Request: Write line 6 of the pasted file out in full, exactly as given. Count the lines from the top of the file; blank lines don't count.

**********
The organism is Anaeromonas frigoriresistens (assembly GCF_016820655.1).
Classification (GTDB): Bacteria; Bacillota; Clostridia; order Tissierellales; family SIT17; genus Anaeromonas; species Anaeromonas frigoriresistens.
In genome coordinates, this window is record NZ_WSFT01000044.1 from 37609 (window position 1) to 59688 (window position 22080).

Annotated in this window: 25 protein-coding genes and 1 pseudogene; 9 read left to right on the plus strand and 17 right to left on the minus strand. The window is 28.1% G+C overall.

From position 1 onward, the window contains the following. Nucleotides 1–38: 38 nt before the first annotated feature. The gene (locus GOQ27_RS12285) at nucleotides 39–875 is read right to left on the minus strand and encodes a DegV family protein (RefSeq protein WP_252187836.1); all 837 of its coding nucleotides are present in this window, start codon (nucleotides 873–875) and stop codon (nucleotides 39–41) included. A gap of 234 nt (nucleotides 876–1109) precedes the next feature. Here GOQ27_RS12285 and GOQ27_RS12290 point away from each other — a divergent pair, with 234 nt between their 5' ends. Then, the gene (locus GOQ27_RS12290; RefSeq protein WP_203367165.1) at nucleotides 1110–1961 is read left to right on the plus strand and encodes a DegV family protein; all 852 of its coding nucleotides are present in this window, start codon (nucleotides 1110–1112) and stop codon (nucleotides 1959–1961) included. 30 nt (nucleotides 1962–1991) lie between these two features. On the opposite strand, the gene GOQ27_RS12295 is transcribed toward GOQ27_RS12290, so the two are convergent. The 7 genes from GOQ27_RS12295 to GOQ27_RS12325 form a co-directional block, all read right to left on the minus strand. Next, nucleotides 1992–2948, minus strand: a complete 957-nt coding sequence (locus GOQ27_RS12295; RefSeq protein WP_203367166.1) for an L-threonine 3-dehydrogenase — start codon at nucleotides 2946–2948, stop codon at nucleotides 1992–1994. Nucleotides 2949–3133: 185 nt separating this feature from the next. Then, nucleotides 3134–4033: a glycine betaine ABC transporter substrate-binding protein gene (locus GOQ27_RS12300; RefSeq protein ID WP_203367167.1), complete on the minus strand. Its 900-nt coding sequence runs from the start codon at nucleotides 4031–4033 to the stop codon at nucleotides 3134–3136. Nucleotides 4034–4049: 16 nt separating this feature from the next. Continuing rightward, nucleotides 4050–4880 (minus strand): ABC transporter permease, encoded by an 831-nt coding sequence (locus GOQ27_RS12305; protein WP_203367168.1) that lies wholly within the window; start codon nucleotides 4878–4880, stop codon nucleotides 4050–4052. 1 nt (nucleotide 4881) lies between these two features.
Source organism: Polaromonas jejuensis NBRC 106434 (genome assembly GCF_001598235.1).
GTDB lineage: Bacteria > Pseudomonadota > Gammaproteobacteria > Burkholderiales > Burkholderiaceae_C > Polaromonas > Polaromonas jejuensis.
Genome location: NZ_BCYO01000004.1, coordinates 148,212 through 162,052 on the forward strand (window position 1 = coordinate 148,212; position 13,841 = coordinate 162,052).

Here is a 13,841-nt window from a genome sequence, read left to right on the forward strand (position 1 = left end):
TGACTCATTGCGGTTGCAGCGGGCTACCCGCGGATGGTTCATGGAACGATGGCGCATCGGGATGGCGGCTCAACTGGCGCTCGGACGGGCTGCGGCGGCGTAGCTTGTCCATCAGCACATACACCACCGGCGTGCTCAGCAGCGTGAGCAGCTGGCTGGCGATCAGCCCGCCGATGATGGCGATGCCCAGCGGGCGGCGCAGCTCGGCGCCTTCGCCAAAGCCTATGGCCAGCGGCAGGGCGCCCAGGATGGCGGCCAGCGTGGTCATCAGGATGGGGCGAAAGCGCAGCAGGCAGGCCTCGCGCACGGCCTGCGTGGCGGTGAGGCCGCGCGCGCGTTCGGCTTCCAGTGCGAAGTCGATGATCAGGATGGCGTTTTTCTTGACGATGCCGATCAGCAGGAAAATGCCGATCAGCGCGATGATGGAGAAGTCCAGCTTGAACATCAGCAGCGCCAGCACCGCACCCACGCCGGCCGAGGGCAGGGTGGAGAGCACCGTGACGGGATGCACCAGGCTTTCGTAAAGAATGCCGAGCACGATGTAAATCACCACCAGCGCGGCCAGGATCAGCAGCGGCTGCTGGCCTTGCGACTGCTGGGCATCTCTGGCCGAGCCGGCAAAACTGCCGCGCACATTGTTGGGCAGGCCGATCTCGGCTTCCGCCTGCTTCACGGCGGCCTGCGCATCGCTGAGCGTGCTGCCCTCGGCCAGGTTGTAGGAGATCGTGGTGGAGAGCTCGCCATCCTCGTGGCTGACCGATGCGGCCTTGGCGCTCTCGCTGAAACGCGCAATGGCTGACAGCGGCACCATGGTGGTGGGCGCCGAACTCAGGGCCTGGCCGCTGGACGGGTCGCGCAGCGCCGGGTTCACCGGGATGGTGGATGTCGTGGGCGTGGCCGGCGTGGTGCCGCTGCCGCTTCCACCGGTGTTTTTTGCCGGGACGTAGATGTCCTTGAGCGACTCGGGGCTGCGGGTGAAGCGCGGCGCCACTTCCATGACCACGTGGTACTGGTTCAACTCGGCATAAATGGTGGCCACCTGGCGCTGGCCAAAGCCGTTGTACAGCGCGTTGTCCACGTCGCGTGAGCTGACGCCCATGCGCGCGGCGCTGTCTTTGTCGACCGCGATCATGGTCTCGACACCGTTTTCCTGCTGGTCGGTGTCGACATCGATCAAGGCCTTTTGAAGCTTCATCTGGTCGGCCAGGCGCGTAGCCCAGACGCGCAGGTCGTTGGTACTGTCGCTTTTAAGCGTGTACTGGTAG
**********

Source organism: Polaromonas jejuensis NBRC 106434 (genome assembly GCF_001598235.1).